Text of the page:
A distinction has traditionally been made between asynchronous online communication, which is typical of discussion boards and email, and synchronous online communication, which is typical of chat (in chatrooms) and instant messaging (or IM), and of course nowadays mobile messaging. Synchronous communication aligns with web 2.0 in that it involves user interactions and exchanges, and with mobile learning in that it now mostly occurs through mobile apps.
Of course, while chat, IM and mobile messaging were designed as synchronous tools, it is possible to use them asynchronously, with users returning to a conversation when convenient, a common trend seen in mobile messaging. It should be noted that there is a grey area between messaging services and traditional VoIP services like Skype, with many companies nowadays providing both messaging and audio/video call options.
The educational advantages of synchronous communication include the following:
- backchannel conversation: facilitating background discussion while the main educational delivery or interaction occurs on a different platform or in a face-to-face setting (which has become a common practice at conferences)
- collaborative conversation: allowing students to work collaboratively outside class on group projects
- organisational conversation: allowing students to pose questions to teachers and peers, and teachers to send notifications or reminders to students
- multimodal interaction: exchanging text, images, videos and animations, and engaging in text-based, audio or video discussions (which is useful for language learners, who can draw on visual support for their interactions)
- permanent logs: allowing conversation transcripts to be preserved and revisited (which is again useful for language learners, but also for students conducting research interviews)
In synchronous communication, students may produce a large amount of language at a relatively high speed, which means that the focus tends to be on communication of key ideas rather than accuracy of expression or complexity of arguments. Some teachers find that synchronous communication is better suited to social interaction or organisational and administrative matters, while asynchronous discussion is generally more appropriate for topic- and task-focused interaction. Many blended and online courses make use of both, treating them as complementary modes of interaction; in these cases, asynchronous discussion is usually the main educational channel, while synchronous communication acts as a supporting background channel.
Chat & IM
Traditionally, an IM channel is opened for the duration of a conversation, usually between two users, and then closed, while chat often takes place in a permanent or semi-permanent chatroom accessible to a number of users. As group discussion spaces, chatrooms have generally been more popular than IM in education. It is possible to use chatrooms within LMSs, or to set up new multi-user chats through text-based services like Chatzy or video-oriented services like ICQ and TinyChat and, of course, through the major services Skype and Google Hangouts, as well as the recently popular Discord and the work-oriented Slack.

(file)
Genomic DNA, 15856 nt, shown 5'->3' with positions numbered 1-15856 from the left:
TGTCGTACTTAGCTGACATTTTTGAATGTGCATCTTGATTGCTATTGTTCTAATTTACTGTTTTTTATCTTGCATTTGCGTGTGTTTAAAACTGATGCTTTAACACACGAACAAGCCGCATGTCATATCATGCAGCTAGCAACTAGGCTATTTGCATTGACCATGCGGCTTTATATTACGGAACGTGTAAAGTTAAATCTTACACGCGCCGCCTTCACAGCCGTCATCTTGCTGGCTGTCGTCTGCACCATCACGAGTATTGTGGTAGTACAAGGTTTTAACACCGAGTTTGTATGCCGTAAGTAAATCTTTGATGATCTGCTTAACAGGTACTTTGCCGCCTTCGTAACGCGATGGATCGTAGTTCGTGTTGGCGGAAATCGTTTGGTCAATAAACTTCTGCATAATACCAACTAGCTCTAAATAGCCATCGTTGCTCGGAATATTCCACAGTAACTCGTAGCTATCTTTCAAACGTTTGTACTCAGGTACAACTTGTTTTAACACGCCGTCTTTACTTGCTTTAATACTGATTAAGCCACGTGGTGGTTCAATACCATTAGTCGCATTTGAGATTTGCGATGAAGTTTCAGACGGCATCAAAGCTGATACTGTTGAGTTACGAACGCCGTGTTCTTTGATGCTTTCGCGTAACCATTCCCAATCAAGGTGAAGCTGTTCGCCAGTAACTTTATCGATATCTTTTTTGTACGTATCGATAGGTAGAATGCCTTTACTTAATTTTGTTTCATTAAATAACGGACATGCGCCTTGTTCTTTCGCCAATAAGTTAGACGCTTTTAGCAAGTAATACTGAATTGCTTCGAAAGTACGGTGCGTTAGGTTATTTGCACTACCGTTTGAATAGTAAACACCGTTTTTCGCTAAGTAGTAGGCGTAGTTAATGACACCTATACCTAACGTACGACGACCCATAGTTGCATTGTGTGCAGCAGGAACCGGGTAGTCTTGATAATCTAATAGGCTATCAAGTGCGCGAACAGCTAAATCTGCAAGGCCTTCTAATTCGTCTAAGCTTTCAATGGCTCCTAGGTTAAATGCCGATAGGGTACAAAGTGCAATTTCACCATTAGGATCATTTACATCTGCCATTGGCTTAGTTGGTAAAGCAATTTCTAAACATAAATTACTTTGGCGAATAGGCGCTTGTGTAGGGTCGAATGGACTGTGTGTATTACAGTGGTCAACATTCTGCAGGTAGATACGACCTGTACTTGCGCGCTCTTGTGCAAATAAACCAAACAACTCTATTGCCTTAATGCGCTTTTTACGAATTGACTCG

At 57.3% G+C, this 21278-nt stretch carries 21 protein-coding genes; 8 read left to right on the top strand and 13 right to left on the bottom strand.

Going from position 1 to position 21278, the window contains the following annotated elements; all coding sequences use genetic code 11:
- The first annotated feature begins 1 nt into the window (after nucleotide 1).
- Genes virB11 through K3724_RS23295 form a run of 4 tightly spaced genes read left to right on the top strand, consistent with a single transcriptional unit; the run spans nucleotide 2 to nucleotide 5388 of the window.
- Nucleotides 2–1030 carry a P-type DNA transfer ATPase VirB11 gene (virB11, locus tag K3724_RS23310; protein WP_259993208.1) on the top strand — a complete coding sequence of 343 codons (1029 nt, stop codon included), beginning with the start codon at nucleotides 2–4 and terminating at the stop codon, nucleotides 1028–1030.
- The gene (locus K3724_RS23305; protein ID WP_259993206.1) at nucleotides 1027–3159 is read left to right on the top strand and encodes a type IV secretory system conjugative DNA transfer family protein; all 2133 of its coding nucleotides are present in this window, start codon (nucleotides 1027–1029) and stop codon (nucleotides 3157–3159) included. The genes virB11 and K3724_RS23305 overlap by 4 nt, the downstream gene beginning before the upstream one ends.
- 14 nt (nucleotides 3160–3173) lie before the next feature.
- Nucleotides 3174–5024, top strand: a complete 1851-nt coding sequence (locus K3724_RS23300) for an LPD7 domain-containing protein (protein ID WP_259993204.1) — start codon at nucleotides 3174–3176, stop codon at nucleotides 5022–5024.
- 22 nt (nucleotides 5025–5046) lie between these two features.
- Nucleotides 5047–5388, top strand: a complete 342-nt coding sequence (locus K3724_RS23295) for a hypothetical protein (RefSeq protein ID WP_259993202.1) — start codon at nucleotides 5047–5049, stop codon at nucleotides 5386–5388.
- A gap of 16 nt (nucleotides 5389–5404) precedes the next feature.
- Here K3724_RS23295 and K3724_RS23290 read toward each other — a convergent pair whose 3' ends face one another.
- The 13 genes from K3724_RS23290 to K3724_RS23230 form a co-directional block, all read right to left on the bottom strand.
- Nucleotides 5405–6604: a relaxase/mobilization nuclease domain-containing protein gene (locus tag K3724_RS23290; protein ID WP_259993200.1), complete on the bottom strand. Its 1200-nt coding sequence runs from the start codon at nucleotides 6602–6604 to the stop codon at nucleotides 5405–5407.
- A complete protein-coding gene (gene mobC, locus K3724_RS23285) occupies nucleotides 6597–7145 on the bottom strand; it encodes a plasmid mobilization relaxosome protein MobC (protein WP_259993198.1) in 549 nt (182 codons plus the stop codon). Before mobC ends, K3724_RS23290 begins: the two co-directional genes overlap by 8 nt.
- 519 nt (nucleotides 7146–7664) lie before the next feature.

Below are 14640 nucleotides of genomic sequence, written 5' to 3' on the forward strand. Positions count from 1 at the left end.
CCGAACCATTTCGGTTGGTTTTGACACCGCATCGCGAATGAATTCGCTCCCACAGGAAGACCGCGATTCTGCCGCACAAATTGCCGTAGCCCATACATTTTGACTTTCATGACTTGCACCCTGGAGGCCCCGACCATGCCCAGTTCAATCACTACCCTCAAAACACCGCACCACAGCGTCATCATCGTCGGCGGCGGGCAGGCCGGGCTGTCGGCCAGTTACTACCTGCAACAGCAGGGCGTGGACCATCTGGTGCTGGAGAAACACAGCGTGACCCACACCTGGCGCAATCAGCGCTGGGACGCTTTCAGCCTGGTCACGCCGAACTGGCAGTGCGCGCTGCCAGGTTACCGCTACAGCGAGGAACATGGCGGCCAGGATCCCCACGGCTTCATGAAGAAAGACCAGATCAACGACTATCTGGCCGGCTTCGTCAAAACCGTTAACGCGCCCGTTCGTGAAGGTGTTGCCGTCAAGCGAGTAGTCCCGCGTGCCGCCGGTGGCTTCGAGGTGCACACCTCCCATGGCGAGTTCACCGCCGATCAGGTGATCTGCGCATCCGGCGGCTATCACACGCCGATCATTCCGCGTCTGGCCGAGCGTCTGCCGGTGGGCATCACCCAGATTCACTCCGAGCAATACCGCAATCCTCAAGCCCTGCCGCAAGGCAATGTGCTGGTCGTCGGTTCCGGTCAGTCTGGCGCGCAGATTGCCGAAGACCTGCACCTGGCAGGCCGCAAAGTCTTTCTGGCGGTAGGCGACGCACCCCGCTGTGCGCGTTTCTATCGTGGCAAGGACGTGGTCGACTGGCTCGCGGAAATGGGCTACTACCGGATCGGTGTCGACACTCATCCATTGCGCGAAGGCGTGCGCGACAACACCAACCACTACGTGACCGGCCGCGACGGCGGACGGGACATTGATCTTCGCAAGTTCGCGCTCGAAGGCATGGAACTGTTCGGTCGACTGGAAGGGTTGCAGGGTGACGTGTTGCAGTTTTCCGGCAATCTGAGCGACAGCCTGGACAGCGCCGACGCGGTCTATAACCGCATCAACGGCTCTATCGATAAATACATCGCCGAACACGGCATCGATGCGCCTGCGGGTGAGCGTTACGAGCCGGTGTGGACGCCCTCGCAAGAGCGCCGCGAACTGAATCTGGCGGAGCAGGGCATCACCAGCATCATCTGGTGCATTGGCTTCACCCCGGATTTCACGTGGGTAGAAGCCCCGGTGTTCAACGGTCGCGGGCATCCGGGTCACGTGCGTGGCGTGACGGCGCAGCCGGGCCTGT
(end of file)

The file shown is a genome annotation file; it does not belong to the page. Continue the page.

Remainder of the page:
Chatrooms with additional functionality include Groupboard, where there is a collaborative whiteboard space alongside the chatroom, with similar functionality available on eduPad and PrimaryPad. Sophisticated collaborative spaces which lend themselves to synchronous or asynchronous interaction around documents can be found on services like Google Docs, Google’s Jamboard, Miro (formerly Realtime Board), and Microsoft’s OneNote. At the time of the COVID-19 pandemic in 2020, when many educational institutions shifted their teaching online, we saw the rise in popularity of synchronous video platforms such as Blackboard Collaborate, Microsoft Teams and Zoom, which offer a range of interaction and sharing functionality beyond video chat itself – including text-based chat windows – and which allow interactions to be recorded, archived and shared.
To a large extent both chat and IM, as we have traditionally known them, have been superseded by messaging apps, which are chiefly (though not exclusively) used on mobile devices, and are part of the new generation of OTT, or over-the-top, services which bypass traditional telecommunications, cable and satellite companies to provide free access over the internet. This means that mobile users with 3G, 4G or 5G connections can typically use these messaging apps at no cost to exchange text, audio and video messages, and to make audio and video calls. Unsurprisingly, such messaging apps have been increasing in popularity relative to SMS messaging. The best-known of today’s apps, some of which started out as laptop/desktop services, include Discord, Kik, Line, Messenger, Skype, Slack, Telegram, Viber, WeChat (微信), and WhatsApp (see these and other icons in the image at the top of the page).
It is not uncommon for students to set up collaborative group chatrooms using such apps, for example WeChat or WhatsApp. In some parts of the world, notably in Asia, it is common for teachers to set up class chatrooms on these apps so that they can easily send group messages to students, and students can contact them with questions or problems.
LATEST ON INSTAGRAM
LATEST ON TWITTERMy Tweets
- FINDING OUR (ONLINE) FEET January 17, 20222021 Wrap-up Perth, Australia 17 January 2022 As we all know by now, 2021 turned out to be yet another year of global challenges and widespread suffering due to the evolving situation with COVID-19. Nevertheless, we were able to build on a number of the lessons learned in 2020, engaging in some creative forms of […]